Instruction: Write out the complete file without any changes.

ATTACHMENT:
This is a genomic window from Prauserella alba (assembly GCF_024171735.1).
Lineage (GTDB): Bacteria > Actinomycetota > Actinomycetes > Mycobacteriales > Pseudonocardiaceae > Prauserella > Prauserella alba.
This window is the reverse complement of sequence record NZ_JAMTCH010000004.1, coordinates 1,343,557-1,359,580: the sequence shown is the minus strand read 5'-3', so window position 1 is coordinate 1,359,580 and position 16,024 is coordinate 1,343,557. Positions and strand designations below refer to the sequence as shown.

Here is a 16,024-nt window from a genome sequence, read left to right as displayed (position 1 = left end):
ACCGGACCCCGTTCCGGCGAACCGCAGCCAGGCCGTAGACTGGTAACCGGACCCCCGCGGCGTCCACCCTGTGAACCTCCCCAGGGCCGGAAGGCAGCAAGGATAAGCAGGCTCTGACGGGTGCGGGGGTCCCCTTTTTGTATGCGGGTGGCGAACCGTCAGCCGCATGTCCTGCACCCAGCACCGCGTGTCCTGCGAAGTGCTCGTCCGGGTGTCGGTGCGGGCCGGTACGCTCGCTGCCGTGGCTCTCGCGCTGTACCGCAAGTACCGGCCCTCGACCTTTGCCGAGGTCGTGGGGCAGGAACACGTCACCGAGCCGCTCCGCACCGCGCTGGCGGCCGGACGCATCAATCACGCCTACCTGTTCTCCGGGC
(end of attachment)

This is a genomic window from Prauserella alba (assembly GCF_024171735.1).
Lineage (GTDB): Bacteria > Actinomycetota > Actinomycetes > Mycobacteriales > Pseudonocardiaceae > Prauserella > Prauserella alba.
This window is the reverse complement of sequence record NZ_JAMTCH010000004.1, coordinates 1,343,557-1,359,580: the sequence shown is the minus strand read 5'-3', so window position 1 is coordinate 1,359,580 and position 16,024 is coordinate 1,343,557. Positions and strand designations below refer to the sequence as shown.

Here is a 16,024-nt window from a genome sequence, read left to right as displayed (position 1 = left end):
ACCGGACCCCGTTCCGGCGAACCGCAGCCAGGCCGTAGACTGGTAACCGGACCCCCGCGGCGTCCACCCTGTGAACCTCCCCAGGGCCGGAAGGCAGCAAGGATAAGCAGGCTCTGACGGGTGCGGGGGTCCCCTTTTTGTATGCGGGTGGCGAACCGTCAGCCGCATGTCCTGCACCCAGCACCGCGTGTCCTGCGAAGTGCTCGTCCGGGTGTCGGTGCGGGCCGGTACGCTCGCTGCCGTGGCTCTCGCGCTGTACCGCAAGTACCGGCCCTCGACCTTTGCCGAGGTCGTGGGGCAGGAACACGTCACCGAGCCGCTCCGCACCGCGCTGGCGGCCGGACGCATCAATCACGCCTACCTGTTCTCCGGGC